As mentioned earlier, there are at least two problems with this formulation. First, it negates the second article of faith: if spiritual death is brought upon you because of something Adam did (eating the fruit), but is only removed from you because of something you do (repent), then that would mean you were being “punished for Adam’s transgression.” Second, it contradicts several scripture passages which state that “all mankind” will be redeemed from spiritual death regardless of their choices (i.e., including Cain, a son of perdition). Thus, we are obliged to abandon this explanation of spiritual death and look for a better one.

Correct Explanation

The key to understanding spiritual death lies in a doctrine taught in the Book of Mormon—specifically, that there are two kinds of spiritual death. The Guide to the Scriptures (a more concise, updated combination of the Bible Dictionary and the Topical Guide) alludes to this fact by defining it as “separation from God and his influences.2 In other words, we can be literally separated from Heavenly Father’s location, or we can be alienated from the Holy Ghost’s influence. Since both the Father and the Holy Ghost are members of the Godhead, being cut off from either one’s presence can be accurately called “separation from God,” or spiritual death.

A variety of terms could be used to describe this distinction.3 When we refer to Heavenly Father’s presence, we might use words like physical, literal, direct, or actual to refer to Heavenly Father’s presence, and figurative, indirect, immaterial, or influence to refer to the Holy Ghost’s influence. Prophets in the Book of Mormon, however, use a different pair of terms when distinguishing the two kinds of spiritual death:

Our first parents were cut off both temporally and spiritually from the presence of the Lord. (Alma 42:7)

The resurrection … redeemeth all mankind from the first death—that spiritual death; for all mankind, by the fall of Adam being cut off from the presence of the Lord, are considered as dead, both as to things temporal and to things spiritual. (Helaman 14:16)

Thus, from here on out, I will refer to the kind of spiritual death that means being cut off from Heavenly Father as “temporal separation” and the kind that means being cut off from the Holy Ghost as “spiritual separation.”4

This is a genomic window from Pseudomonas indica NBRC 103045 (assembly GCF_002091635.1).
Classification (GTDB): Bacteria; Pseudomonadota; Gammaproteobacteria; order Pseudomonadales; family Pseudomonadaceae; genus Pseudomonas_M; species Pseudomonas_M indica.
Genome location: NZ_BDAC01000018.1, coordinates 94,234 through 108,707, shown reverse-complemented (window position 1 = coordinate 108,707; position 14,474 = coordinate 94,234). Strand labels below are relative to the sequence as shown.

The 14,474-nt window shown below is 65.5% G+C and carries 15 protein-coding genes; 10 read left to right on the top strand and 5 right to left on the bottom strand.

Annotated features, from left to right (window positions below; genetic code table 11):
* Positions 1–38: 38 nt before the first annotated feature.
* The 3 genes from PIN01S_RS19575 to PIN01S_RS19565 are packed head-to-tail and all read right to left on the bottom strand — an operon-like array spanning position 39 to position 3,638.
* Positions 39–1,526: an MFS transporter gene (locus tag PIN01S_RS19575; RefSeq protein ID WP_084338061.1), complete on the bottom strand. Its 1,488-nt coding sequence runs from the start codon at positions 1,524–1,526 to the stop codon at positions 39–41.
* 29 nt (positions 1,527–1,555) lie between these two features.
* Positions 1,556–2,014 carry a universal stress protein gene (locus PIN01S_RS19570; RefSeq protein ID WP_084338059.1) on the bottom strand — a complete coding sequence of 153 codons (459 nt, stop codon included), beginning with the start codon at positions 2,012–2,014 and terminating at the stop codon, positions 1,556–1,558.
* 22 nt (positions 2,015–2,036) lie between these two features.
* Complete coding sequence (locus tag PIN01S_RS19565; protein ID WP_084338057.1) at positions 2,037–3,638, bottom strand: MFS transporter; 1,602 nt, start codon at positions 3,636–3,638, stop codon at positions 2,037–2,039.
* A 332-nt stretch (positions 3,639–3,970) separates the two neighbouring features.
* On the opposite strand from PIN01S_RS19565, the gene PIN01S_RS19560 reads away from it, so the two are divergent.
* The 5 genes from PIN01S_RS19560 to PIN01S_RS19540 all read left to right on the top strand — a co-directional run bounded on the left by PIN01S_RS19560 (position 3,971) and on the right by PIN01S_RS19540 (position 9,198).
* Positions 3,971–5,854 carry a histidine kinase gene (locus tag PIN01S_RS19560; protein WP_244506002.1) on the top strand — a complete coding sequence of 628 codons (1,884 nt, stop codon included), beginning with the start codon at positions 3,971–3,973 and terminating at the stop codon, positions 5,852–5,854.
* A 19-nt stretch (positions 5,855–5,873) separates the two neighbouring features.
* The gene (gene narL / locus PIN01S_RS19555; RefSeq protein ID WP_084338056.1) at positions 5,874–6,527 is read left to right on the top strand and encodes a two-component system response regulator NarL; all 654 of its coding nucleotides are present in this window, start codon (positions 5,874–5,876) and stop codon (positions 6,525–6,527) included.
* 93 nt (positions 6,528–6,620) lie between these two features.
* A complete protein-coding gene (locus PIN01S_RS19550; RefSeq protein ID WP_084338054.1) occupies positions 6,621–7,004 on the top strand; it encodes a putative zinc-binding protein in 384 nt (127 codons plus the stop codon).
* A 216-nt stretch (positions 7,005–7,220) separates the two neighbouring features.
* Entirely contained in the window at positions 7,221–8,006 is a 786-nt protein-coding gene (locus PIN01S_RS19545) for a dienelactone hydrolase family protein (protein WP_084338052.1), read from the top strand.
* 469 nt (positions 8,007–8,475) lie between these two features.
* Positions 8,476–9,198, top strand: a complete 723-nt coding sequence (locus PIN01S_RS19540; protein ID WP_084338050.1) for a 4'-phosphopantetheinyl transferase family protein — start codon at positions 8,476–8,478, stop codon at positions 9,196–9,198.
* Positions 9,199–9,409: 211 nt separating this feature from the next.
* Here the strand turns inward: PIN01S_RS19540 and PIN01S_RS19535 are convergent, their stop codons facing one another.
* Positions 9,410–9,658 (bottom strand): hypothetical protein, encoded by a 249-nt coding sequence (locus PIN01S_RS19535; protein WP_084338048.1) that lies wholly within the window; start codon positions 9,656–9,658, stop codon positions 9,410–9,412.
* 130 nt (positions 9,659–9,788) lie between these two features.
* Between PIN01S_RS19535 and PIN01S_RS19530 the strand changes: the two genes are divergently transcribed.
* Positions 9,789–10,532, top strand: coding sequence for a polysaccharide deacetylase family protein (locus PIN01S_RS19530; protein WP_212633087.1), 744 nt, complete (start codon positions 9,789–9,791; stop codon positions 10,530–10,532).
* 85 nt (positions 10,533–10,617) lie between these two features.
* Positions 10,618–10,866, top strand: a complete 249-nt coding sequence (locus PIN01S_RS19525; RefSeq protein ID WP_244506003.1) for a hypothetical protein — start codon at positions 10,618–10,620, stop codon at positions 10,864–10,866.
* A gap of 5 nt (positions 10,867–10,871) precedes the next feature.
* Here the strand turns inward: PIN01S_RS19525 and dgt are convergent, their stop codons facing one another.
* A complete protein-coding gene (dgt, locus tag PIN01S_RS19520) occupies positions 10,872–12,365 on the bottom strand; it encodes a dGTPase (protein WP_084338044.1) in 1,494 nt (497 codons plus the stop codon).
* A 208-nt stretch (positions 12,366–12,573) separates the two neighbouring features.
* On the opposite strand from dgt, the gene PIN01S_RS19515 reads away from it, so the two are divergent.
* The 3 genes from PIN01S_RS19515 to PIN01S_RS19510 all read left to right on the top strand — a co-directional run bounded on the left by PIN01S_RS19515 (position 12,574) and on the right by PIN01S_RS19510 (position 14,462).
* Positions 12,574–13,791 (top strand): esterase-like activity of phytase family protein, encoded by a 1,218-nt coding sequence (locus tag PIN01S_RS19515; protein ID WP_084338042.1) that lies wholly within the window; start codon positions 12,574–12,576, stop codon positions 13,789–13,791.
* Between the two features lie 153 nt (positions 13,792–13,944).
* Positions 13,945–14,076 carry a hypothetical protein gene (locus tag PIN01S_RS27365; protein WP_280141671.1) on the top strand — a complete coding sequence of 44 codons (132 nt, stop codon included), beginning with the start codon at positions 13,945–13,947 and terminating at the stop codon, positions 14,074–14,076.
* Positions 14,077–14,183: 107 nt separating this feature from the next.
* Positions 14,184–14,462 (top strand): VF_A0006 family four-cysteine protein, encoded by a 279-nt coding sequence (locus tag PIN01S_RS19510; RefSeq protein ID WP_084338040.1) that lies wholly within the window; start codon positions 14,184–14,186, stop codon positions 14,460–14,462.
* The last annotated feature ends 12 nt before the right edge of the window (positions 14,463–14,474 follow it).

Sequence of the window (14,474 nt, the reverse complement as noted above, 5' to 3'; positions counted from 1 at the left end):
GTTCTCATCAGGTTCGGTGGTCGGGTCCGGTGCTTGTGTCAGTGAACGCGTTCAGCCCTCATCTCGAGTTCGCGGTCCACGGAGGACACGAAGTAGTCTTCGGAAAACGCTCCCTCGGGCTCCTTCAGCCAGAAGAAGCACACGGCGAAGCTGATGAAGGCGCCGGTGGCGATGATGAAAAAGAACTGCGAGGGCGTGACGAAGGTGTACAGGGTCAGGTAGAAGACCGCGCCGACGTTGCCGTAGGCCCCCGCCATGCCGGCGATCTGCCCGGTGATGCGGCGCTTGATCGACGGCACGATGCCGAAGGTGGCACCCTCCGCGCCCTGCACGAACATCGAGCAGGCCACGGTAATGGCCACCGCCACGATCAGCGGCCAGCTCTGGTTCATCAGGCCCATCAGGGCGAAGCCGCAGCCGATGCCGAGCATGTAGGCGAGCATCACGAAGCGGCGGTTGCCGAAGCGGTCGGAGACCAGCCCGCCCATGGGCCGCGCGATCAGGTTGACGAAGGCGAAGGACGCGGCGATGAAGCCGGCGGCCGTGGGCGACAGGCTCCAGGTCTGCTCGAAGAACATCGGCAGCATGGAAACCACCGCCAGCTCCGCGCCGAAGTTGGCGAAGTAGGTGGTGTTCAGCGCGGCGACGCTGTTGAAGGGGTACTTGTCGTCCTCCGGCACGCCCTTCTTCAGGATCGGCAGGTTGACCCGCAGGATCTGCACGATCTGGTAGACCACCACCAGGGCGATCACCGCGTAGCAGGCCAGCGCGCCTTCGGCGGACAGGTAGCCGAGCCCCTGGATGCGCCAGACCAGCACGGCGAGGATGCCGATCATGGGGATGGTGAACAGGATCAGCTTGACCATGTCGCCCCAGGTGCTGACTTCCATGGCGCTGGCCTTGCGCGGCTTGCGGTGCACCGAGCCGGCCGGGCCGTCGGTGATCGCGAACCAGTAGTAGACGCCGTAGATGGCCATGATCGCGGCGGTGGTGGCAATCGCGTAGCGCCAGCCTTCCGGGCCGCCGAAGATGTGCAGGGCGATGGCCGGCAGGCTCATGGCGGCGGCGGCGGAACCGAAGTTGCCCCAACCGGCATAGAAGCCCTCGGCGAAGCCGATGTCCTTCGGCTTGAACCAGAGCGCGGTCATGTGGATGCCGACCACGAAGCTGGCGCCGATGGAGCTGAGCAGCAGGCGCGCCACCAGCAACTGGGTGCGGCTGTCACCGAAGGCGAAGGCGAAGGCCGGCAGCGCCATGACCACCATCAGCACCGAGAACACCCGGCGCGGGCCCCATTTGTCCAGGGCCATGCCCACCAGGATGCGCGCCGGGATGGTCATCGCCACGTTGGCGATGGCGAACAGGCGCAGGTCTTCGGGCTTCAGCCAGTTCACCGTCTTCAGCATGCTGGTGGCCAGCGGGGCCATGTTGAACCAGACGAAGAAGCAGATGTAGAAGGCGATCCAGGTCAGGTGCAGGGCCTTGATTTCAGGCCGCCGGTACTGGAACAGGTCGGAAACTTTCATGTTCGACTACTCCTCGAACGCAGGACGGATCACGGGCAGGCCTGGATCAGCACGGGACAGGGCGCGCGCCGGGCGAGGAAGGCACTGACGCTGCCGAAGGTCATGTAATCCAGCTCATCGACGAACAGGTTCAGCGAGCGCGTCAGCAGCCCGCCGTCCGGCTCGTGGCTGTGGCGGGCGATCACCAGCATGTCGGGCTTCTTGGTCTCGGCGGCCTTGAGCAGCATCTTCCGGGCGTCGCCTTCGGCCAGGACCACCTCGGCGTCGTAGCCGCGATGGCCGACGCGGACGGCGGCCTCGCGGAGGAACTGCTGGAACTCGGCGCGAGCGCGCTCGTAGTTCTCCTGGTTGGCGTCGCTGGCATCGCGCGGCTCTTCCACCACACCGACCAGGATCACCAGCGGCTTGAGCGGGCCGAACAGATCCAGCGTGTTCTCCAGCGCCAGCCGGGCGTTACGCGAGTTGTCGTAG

The word \”death\” can refer to several different things.

Likewise, we will modify our chart to acknowledge the two types of spiritual death:

More Precise Definitions

Physical death Spiritual death Temporal separation Spiritual separation
Definition Separation of body from spirit Separation from Heavenly Father Separation from the Holy Ghost


It may seem a little surprising to hear these two passages interpreted as referring to two kinds of spiritual death. Usually we read over such statements quickly, assuming that the phrase “temporal” is a reference to physical death (that’s how I always used to read it). However, if you slow down and read closely, it’s clear that it’s not so simple.

In Alma’s statement (Alma 42:7), he says Adam and Eve were “cut off from the presence of the Lord” (spiritual death) in two ways: temporally and spiritually. Clearly the word temporal is referring to God’s presence, not physical bodies. That is, Alma is not saying there are two kinds of death (physical and spiritual); he’s saying there are two kinds of spiritual death (“cut off temporally” and “cut off spiritually”).

In Samuel the Lamanite’s statement (Hel. 14:16), he even uses the term “spiritual death.” The phrases that follow seem to be a parenthetical explanation of the term. That is, they are “cut off from the presence of the Lord” regarding temporal things (“literal, direct, physical”) and spiritual things (“figurative, indirect, influence”). The fact that the True to the Faith entry on spiritual death cites this passage further strengthens this interpretation:

The scriptures teach of two sources of spiritual death. The first source is the Fall, and the second is our own disobedience.

The Book of Mormon prophet Samuel taught, “All mankind, by the fall of Adam being cut off from the presence of the Lord, are considered as dead, both as to things temporal and to things spiritual” (Helaman 14:16).1

The entry goes on to talk about the two kinds of spiritual death (albeit not in as much detail as I plan to).

Thus, while these passages have been used to produce true and useful insights regarding the two kinds of death generally (physical and spiritual), I think they are better understood as referring more specifically to the two kinds of spiritual death. I think this reading is closer to the original intent of the prophets who are speaking.

Clearing up Confusion

The Book of Mormon
Most of the clarifications we have regarding spiritual death come from the Book of Mormon.

Ezra Taft Benson explained one reason the Book of Mormon is such an important work of scripture:

The Book of Mormon is … the keystone of our doctrine. … It bears witness of His [Jesus Christ’s] reality with power and clarity. Unlike the Bible, which passed through generations of copyists, translators, and corrupt religionists who tampered with the text, the Book of Mormon came from writer to reader in just one inspired step of translation. Therefore, its testimony of the Master is clear, undiluted, and full of power. … It also provides the most complete explanation of the doctrine of the Atonement. …

In the Book of Mormon we will find the fulness of those doctrines required for our salvation. And they are taught plainly and simply so that even children can learn the ways of salvation and exaltation. The Book of Mormon offers so much that broadens our understandings of the doctrines of salvation. Without it, much of what is taught in other scriptures would not be nearly so plain and precious.5